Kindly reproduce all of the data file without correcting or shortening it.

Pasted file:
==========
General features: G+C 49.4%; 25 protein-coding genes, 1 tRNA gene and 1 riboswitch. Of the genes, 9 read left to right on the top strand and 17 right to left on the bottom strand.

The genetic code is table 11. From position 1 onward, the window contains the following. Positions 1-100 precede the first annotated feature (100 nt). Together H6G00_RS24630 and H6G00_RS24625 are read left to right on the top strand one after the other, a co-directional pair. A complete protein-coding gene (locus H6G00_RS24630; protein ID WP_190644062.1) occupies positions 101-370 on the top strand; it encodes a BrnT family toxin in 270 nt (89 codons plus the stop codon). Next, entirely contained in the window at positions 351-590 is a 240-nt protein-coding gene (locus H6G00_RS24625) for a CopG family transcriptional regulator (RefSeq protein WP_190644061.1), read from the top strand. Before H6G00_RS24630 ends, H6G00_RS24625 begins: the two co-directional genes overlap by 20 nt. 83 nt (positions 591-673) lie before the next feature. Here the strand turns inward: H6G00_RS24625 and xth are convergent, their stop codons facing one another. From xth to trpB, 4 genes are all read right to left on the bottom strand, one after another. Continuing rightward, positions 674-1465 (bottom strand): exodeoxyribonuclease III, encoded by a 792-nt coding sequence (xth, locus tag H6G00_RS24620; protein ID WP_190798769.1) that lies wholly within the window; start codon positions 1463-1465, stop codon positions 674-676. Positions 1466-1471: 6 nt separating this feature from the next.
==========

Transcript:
General features: G+C 49.4%; 25 protein-coding genes, 1 tRNA gene and 1 riboswitch. Of the genes, 9 read left to right on the top strand and 17 right to left on the bottom strand.

The genetic code is table 11. From position 1 onward, the window contains the following. Positions 1-100 precede the first annotated feature (100 nt). Together H6G00_RS24630 and H6G00_RS24625 are read left to right on the top strand one after the other, a co-directional pair. A complete protein-coding gene (locus H6G00_RS24630; protein ID WP_190644062.1) occupies positions 101-370 on the top strand; it encodes a BrnT family toxin in 270 nt (89 codons plus the stop codon). Next, entirely contained in the window at positions 351-590 is a 240-nt protein-coding gene (locus H6G00_RS24625) for a CopG family transcriptional regulator (RefSeq protein WP_190644061.1), read from the top strand. Before H6G00_RS24630 ends, H6G00_RS24625 begins: the two co-directional genes overlap by 20 nt. 83 nt (positions 591-673) lie before the next feature. Here the strand turns inward: H6G00_RS24625 and xth are convergent, their stop codons facing one another. From xth to trpB, 4 genes are all read right to left on the bottom strand, one after another. Continuing rightward, positions 674-1465 (bottom strand): exodeoxyribonuclease III, encoded by a 792-nt coding sequence (xth, locus tag H6G00_RS24620; protein ID WP_190798769.1) that lies wholly within the window; start codon positions 1463-1465, stop codon positions 674-676. Positions 1466-1471: 6 nt separating this feature from the next.